Sussex, like the tea found in many a teacup during afternoon tea, is steeped in history. The residents of this temperate county hold their traditions, like their tea, close to their hearts.
If you’re looking for a place to spend your holiday, Sussex is an excellent choice. It has no shortage of beachy resorts, historic castles, and quaint villages to visit.
But, from time to time, you find that there are more sombre reasons to visit. As with all other traditions, funeral traditions remain a source of pride for the residents of Sussex.
Keep reading to learn more about the traditional funeral ceremonies of Sussex.
It’s common in the UK to make a formal funeral announcement. This usually happens about a week before the ceremony in the local newspaper.
The announcement includes a brief memorial to the deceased and the details of the funeral procession. This allows friends and family who may not be in contact with the immediate family to attend the funeral. It’s traditional in South England to open funerals to the public unless the family specifically requests a private service.
When preparing for a funeral in Sussex, remember that it’s traditional and appropriate to wear black. Occasionally, families will request that guests wear other colours, but this is rare. And if there is no announcement, black is the best option.
Men should wear a pressed black suit with an optional tie. Women may wear whatever black clothing they like. But it is traditional to wear a black dress, and if you have one, a formal black hat.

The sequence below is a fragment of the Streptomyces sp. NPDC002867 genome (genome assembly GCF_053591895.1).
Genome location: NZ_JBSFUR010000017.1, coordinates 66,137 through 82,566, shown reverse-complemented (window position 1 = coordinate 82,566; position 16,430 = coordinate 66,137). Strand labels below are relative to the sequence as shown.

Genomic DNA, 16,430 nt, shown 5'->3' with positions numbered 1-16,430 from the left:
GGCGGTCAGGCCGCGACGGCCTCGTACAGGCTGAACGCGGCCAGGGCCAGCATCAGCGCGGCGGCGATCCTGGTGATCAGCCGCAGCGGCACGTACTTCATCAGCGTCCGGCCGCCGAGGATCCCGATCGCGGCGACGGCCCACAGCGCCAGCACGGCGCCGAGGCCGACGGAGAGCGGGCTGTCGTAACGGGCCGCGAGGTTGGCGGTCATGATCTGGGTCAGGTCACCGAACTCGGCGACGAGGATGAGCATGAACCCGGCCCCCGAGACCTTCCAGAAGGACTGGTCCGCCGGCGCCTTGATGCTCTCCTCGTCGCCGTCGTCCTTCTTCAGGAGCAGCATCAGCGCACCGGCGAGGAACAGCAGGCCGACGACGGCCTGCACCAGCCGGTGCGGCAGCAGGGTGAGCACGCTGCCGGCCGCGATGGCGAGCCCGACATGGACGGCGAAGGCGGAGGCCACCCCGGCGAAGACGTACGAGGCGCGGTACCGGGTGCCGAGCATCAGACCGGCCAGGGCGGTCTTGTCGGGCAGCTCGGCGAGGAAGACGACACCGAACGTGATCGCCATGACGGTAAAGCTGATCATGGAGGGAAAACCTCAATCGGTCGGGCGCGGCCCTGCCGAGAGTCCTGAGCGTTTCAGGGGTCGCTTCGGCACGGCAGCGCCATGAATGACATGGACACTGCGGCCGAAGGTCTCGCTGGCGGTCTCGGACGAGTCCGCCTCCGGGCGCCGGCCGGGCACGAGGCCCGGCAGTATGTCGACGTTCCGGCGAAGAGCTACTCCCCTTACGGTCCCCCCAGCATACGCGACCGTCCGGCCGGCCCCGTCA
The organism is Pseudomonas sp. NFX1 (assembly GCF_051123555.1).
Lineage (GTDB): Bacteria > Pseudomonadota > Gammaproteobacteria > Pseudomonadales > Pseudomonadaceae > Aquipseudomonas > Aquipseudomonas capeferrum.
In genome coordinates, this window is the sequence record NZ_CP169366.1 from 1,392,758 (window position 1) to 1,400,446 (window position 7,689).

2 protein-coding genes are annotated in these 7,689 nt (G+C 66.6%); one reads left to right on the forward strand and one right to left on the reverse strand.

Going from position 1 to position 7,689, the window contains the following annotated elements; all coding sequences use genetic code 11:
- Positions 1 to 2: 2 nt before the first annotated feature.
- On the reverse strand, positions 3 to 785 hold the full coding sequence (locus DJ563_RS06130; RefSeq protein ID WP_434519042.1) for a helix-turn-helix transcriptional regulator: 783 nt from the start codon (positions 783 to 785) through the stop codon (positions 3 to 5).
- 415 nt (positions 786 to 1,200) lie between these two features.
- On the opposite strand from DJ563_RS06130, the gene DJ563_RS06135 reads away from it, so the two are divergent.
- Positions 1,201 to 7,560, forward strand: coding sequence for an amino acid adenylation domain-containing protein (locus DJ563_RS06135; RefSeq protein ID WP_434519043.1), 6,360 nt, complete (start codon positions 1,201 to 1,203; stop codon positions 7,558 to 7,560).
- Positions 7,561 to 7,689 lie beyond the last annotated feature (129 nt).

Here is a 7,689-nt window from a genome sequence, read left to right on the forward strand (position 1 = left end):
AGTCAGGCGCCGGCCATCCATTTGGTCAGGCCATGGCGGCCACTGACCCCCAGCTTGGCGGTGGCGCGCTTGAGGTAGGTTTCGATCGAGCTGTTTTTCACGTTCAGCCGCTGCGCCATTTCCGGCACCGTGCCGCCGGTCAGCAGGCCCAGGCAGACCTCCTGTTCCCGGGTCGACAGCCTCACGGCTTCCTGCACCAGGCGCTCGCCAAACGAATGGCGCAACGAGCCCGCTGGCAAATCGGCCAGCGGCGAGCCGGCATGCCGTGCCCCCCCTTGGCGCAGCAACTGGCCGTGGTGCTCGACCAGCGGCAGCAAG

The Service & Procession
The funeral service is most often held in a church. The casket is displayed near the altar with the immediate family sitting in the first few rows of the church.
In some cases, the casket might be laid out at the chapel of rest located in the funeral home. Many years ago, family members kept the body at their home. But with concern for hygiene, this was eventually moved to the chapel of rest.
After the service, there is a funeral procession. A traditional procession begins with the hearse which contains the funeral flowers. Several vehicles carrying the family members follow the hearse.
Paging is a southern England tradition where the funeral director walks ahead of the hearse for a few hundred yards. Paging slows down the procession, allowing neighbours and those passing by to stop and pay their respect.
The procession leads to the cemetery, where pallbearers lower the casket into the ground. Loved ones throw a handful of dirt onto the casket as it’s lowered. In some cases, they may throw flowers or personal mementoes as well.
After the Burial
The wake is the final ceremony of a traditional UK funeral. In other countries, the wake is held before the funeral. But in South England, wakes are traditionally done after the funeral is over.
A wake can be hosted in the home of the deceased or in a local inn or pub. Holding the wake at a public place can give your family and friends more room to move around. And you won’t have to worry about preparing food for the event.
The wake is an opportunity to celebrate the life of the deceased. People can share stories about their loved one and enjoy some food and drinks along the way.
Funeral Traditions of South England
It can be hard to say goodbye to a loved one. But following the funeral traditions of South England can offer you a way to bring closure to this difficult time.